The Starship Phallusian, captained by Commander Viewmaster
Another new edition was Hawk. Hawk (as played by Thom Christopher) was the last of his race, a birdlike people who'd been wiped out by humans years before. He initially attacks Buck… for no other reason than the fact that Buck had inadvertently killed his wife. But even the death of one's spouse was no match for Buck's good nature and 80's sensibility. Hawk warms up to him, and eventually joins the crew.
Hawk resembled Jamie Farr, the transtestical from M.A.S.H., in a black leather jumpsuit and white feather wig. He had a hook nose, dark eyebrows, and spoke in a calm, even voice, often acting as the voice of reason to counter Buck's bravado… much like another funny looking alien from another show (this is why I refer to him as Spawk.) They carried the bird correlation to the extreme. His starfighter was shaped like an eagle, and I seem to recall a couple of instances where he made pitiful birdlike noises under his breath. All of this beggared logic (ironic, since Hawk was written to emulate the ultimate logical sideman) in the fact that he was an alien who both resembled and was named after a bird indigenous to Earth. But this is a sci-fi show, not a courtroom drama. It's not supposed to make sense.
Don't grieve, Buck: the needs of the flock outweigh the needs of the fowl.
The set design for their second season went right down the shitter. The bridge set of the Searcher made the original Enterprise bridge from the 60's look high tech by comparison. The planets they visited were pure out Trek-inspired… obvious studio sets with paper machete rocks and badly painted backdrops. The scripts became more and more outlandish. The absolute worst… and as always, I am NOT making this up… was a blatant rip-off of the classic stage musical Les Miserables, where Buck goes "undercover" as a convict with a name suspiciously similar to "Jean Valjean" and is meanwhile being stalked by a ruthless robot cop! The costumes took a dive… most episodes had Buck walking around in 80's era trousers and a brown leather jacket. Wilma's outfits became, dare I say it, even tighter, which must've drove Buck into a frenzy of copulation, as Wilma spent the majority of the second season staring cross-eyed into the camera.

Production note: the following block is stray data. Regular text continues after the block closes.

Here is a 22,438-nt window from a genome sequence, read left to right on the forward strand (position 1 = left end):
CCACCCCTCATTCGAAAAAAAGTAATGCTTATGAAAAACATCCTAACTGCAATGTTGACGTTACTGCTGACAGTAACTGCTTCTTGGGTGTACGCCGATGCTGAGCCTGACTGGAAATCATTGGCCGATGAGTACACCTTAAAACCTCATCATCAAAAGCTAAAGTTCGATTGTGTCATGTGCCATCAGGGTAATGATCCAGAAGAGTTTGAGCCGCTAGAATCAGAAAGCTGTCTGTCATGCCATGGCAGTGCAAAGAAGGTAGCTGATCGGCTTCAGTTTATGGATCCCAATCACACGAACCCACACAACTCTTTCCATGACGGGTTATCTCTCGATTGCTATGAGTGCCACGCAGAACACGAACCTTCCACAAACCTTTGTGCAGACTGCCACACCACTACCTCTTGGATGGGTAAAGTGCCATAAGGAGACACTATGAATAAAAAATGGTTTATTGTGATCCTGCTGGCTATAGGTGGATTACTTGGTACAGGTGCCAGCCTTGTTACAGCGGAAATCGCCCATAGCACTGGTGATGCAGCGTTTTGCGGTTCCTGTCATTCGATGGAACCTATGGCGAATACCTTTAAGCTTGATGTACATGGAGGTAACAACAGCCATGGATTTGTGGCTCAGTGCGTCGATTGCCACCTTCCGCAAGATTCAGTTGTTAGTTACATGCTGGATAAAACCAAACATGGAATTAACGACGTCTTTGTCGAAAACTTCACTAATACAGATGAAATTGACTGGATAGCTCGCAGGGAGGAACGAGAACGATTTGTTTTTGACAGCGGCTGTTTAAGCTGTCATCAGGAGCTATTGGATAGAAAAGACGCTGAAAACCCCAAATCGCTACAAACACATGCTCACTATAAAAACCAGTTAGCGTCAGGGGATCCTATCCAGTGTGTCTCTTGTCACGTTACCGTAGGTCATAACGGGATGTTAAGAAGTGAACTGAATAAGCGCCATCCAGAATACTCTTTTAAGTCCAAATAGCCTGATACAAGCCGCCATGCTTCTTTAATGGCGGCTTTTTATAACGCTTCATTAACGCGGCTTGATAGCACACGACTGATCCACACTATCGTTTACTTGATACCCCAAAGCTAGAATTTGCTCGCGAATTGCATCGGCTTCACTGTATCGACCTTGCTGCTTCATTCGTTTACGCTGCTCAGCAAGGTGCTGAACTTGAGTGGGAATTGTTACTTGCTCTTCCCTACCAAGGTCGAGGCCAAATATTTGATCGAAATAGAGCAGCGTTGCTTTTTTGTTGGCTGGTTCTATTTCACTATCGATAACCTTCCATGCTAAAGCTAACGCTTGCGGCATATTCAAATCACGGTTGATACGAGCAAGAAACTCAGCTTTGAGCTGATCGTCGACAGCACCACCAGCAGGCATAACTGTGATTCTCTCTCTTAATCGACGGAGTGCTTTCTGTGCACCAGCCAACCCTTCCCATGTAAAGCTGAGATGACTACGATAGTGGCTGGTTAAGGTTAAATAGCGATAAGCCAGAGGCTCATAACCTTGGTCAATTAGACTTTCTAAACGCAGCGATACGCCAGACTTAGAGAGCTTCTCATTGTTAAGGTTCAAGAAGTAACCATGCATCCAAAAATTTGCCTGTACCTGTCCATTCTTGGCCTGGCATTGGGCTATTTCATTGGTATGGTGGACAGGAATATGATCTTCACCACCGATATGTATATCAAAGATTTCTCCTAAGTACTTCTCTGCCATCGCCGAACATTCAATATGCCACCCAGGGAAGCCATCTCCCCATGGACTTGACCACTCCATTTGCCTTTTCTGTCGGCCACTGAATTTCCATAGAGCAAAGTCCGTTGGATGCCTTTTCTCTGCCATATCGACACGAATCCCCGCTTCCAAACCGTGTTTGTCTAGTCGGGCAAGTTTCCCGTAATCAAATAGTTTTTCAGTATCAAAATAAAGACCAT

Last night was wonderful, Buck. But next time, don't bounce me off the ceiling.
All of these changes sealed the show's fate. It was shut down halfway into its second season, after only 37 episodes were produced. What was left of the props were carted back to ABC to be used on the Galactica "revival" series Galactica 80 (more on it another time.) Erin Gray went back to soap operas, and now stars in various infomercials that can be seen somewhere between midnight and the end of time. Gil Gerard had a brief career saver in 1987 with Sidekicks, where he played a cop raising a young Asian boy (played by Ernie Reyes Jr. of Teenage Mutant Ninja Turtles fame) who could shoot lightning bolts from his feet. Startlingly enough, it was cancelled after one season. He was seen again in 1992 in the failed "actuality" series Code 3. He was last seen in 1999 in a direct-to-video extravaganza called Mom, Can I Keep Her?, about a boy who brings home a full grown Silverback Gorilla (I'm unsure whether Gil played the kid's father, or the gorilla.) Thom Christopher languished in relative obscurity, no doubt molting in shame over the cinematic shitburger he'd taken part in. I read somewhere that he'd had a few small film roles, but I've never confirmed it. Like I'm going to go out of my way to dig up info on a birdman… please…….. Oh all right, don't twist my ankle! Thom went on to take part in numerous sci-fi b flicks, including Space Raiders (1983), Wizards Of The Lost Kingdom (1985), and Deathstalker 3 (1989.) He also had a bit role in the Kiefer Sutherland/ Lou Diamond Philips buddy-cop picture Renegades (1989), and was last seen portraying Greek millionaire Aristotle Onassis in the TV movie Jackie, Ethel, Joan: The Kennedy Women (2001.) Twiki has as of yet not re-emerged from his film and TV hiatus, but is still presumed to be at large.
Smurf my smurfin' smurf, Hawk! You're the smurfiest smurf I've ever smurfed!
And as is par for the course, Larson, having left his scars on the minds of children and sci-fi fans everywhere, moved on to finish out Galactica 80, and then went back to NBC to produce Knight Rider the following year. His career is storied with several more speed bumps in the road of television history, which we shall visit when the time comes. As of this date, Mr. Larson has yet to repay his debt to society for subjecting us to the tripe that was Buck Rogers. Perhaps the courts are still waiting for the verdict to come in on AutoMan.
Next time in our Larson tribute, I'll take a look at Manimal...